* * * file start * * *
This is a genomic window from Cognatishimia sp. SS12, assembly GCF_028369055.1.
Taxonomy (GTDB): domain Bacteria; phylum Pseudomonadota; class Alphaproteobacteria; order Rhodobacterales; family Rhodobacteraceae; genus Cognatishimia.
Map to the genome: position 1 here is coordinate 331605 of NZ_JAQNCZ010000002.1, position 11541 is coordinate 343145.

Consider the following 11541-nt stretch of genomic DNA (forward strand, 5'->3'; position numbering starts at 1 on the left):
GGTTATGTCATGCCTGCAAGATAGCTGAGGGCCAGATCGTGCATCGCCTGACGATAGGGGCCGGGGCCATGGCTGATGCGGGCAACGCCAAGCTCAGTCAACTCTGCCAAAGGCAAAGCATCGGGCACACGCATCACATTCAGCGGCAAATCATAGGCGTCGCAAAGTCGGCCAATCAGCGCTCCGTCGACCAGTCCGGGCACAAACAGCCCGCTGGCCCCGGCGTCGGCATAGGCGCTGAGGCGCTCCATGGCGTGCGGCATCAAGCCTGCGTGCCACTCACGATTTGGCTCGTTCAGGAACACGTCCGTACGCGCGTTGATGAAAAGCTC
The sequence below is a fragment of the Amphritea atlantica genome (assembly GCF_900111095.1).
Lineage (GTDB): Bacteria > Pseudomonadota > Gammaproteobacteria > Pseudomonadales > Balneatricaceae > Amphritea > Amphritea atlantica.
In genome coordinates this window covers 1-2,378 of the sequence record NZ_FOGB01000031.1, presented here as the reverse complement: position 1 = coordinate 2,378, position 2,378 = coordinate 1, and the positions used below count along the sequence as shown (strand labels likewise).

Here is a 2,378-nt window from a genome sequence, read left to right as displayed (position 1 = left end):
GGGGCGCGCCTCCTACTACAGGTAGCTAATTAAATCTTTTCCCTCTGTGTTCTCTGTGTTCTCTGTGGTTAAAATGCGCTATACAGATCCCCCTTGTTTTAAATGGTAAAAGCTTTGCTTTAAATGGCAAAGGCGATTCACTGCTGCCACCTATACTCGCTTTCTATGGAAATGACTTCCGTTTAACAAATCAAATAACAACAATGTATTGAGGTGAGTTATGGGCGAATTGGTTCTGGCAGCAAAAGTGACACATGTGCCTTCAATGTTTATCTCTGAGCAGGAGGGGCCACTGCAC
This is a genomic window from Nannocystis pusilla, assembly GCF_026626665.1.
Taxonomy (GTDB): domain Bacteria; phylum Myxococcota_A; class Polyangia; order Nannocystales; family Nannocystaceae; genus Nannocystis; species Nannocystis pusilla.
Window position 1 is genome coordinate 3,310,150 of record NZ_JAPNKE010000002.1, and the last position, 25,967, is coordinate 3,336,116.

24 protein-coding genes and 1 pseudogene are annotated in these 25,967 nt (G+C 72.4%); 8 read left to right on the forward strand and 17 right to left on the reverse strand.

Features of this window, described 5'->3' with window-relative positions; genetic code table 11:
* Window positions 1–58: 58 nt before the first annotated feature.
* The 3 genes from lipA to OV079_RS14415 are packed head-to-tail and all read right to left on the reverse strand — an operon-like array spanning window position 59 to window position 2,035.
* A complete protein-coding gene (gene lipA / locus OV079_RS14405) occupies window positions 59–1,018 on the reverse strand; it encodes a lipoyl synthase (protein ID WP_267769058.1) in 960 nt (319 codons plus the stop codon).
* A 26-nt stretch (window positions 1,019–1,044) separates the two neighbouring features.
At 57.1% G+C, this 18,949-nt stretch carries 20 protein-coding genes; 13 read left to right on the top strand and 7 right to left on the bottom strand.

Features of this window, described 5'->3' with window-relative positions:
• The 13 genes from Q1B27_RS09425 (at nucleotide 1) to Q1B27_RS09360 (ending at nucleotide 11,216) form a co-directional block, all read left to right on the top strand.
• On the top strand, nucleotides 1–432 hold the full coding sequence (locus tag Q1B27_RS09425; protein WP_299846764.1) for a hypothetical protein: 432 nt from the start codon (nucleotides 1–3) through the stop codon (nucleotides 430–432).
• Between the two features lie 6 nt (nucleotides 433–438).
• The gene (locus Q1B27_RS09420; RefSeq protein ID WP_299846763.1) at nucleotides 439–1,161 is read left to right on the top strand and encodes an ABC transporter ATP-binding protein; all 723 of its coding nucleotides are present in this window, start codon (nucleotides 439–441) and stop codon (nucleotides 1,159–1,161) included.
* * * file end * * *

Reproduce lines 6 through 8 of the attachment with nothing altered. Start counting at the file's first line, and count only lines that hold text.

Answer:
The sequence below is a fragment of the Amphritea atlantica genome (assembly GCF_900111095.1).
Lineage (GTDB): Bacteria > Pseudomonadota > Gammaproteobacteria > Pseudomonadales > Balneatricaceae > Amphritea > Amphritea atlantica.
In genome coordinates this window covers 1-2,378 of the sequence record NZ_FOGB01000031.1, presented here as the reverse complement: position 1 = coordinate 2,378, position 2,378 = coordinate 1, and the positions used below count along the sequence as shown (strand labels likewise).